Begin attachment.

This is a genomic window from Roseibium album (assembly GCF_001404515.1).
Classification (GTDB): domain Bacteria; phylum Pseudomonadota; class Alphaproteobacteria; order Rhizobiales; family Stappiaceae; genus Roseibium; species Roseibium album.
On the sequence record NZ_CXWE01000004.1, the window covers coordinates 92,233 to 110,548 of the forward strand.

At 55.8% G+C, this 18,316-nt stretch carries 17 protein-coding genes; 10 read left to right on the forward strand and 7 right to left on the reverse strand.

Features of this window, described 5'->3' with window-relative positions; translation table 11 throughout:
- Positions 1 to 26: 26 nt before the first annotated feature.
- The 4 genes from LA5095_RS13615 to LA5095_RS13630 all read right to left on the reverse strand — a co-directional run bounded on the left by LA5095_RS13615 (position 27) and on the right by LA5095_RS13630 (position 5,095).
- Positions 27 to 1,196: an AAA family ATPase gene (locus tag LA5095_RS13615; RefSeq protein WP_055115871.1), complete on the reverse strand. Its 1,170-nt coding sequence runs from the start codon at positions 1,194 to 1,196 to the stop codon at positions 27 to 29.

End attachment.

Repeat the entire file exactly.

This is a genomic window from Roseibium album (assembly GCF_001404515.1).
Classification (GTDB): domain Bacteria; phylum Pseudomonadota; class Alphaproteobacteria; order Rhizobiales; family Stappiaceae; genus Roseibium; species Roseibium album.
On the sequence record NZ_CXWE01000004.1, the window covers coordinates 92,233 to 110,548 of the forward strand.

At 55.8% G+C, this 18,316-nt stretch carries 17 protein-coding genes; 10 read left to right on the forward strand and 7 right to left on the reverse strand.

Features of this window, described 5'->3' with window-relative positions; translation table 11 throughout:
- Positions 1 to 26: 26 nt before the first annotated feature.
- The 4 genes from LA5095_RS13615 to LA5095_RS13630 all read right to left on the reverse strand — a co-directional run bounded on the left by LA5095_RS13615 (position 27) and on the right by LA5095_RS13630 (position 5,095).
- Positions 27 to 1,196: an AAA family ATPase gene (locus tag LA5095_RS13615; RefSeq protein WP_055115871.1), complete on the reverse strand. Its 1,170-nt coding sequence runs from the start codon at positions 1,194 to 1,196 to the stop codon at positions 27 to 29.